The pay ratio between FTSE 100 chief executives and full-time workers has been calculated as 120:1 by the High Pay Centre and CIPD, making 4 January 2018 the date by which chief executive pay will have matched or exceeded the annual earnings of the average worker this year. These figures "symbolise how too many companies fail to understand or appreciate the value of their workers", according to Luke Hildyard of the PLSA.
"Pension scheme investors use information about the employment models and working practices of the companies they invest in, including the pay gap between the top executives and the rest of the workforce, as indicators of the corporate culture," he said. "As long-term investors, pension funds think that boards should be more sceptical about the need for vast executive pay awards and focus on explaining how they are fostering innovation, improving productivity and developing a positive employment culture throughout their organisations."
Pension funds currently invest around £2.2 trillion into the economy, accounting for more than 60% of all UK institutional investment, according to PLSA figures.
The comments by the trade body are in line with recent regulatory initiatives, said corporate governance expert Tom Garbett of Pinsent Masons, the law firm behind Out-Law.com.
"The Investment Association's recent open letter to accompany its revised Principles of Remuneration urged companies to disclose the ratio of pay between chief executive and the median or average employee on a voluntary basis, ahead of government action to make publishing pay ratios mandatory," he said. "The PLSA moves a step further, explicitly linking employment culture and executive pay and noting that an explanation of that connection is something that pension scheme investors will now look for."
"This echoes regulatory efforts. The FRC's recently-published proposals for a revised UK Corporate Governance Code require premium listed companies to report on the board's curation of an appropriate organisational culture, promoting the company's values, and on what engagement with the workforce has taken place in order to explain how executive remuneration aligns with wider company policy," he said.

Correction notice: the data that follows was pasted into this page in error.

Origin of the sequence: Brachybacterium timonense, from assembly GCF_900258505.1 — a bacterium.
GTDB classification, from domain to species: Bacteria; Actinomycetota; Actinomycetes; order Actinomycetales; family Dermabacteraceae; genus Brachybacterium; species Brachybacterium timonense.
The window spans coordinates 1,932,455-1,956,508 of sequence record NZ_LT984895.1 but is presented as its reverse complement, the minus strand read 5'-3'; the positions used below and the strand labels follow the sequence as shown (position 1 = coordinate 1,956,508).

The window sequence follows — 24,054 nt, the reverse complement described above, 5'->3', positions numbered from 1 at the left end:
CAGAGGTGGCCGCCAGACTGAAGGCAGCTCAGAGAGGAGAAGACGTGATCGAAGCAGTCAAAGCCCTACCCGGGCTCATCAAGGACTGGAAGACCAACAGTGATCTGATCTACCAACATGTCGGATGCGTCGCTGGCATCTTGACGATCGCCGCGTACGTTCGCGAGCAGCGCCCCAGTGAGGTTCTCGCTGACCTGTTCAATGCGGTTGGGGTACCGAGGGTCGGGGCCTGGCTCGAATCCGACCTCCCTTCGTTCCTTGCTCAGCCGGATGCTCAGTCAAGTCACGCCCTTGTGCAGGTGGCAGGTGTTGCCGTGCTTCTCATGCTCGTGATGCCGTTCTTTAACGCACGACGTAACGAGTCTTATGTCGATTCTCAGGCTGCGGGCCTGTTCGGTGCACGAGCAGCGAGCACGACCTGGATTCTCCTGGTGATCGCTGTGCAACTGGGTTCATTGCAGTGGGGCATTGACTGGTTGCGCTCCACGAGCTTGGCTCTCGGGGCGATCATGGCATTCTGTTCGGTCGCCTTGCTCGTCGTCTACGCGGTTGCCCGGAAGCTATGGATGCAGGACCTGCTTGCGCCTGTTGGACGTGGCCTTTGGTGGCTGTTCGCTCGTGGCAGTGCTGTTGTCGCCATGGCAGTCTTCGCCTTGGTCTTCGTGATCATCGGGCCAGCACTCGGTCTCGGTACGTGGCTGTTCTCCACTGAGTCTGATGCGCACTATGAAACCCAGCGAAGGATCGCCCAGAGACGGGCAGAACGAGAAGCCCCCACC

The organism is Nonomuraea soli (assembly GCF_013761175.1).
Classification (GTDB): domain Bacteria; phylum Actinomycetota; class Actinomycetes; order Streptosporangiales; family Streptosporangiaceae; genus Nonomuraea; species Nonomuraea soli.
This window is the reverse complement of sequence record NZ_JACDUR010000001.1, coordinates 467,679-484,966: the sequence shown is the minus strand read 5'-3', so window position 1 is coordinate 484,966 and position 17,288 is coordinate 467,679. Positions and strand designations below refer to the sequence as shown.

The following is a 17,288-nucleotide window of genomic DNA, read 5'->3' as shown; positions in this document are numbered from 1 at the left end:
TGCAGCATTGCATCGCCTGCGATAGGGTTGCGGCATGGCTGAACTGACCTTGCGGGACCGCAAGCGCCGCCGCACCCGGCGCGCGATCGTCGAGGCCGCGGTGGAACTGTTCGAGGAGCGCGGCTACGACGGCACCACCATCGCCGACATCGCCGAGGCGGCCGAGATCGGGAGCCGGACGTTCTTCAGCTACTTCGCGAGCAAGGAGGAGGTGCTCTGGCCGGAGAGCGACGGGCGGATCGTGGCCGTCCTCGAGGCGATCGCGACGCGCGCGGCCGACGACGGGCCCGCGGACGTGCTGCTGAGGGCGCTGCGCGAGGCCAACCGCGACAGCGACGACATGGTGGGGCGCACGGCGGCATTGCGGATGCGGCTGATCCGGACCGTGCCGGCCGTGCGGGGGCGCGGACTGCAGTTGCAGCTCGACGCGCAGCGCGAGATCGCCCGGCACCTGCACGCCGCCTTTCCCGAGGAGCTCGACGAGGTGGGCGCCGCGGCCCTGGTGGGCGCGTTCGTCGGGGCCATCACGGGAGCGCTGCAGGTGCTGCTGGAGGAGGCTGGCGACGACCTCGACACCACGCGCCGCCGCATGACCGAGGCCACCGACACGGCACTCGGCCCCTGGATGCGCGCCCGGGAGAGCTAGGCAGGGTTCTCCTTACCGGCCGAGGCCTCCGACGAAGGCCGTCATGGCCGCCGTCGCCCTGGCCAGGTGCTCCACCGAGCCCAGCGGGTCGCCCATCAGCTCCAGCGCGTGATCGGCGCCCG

Share plans and incentives expert Suzannah Crookes of Pinsent Masons said that companies were already beginning to "consider and implement specific reward structures designed to incentivise good behaviours in the workplace and so to support development of a positive culture amongst employees".
"With the changes proposed to the Corporate Governance Code, and comments such as this from the PLSA, we would anticipate that these sorts of structures will become more widespread as companies look for positive means to enhance organisational culture, beyond simply penalising particular examples of misconduct," she said.
The government announced in August that listed companies would be required to publish and justify the pay ratio between their chief executive and average UK worker, as part of its package of reforms to UK corporate governance. The requirement is to be taken forward by way of secondary legislation and through reforms to the UK Corporate Governance Code, and is expected to apply to the majority of premium-listed companies on a 'comply or explain' basis in 2019.
The Financial Reporting Council (FRC) published its proposed changes to the UK Corporate Governance Code last month, and is consulting on them until 28 February 2018.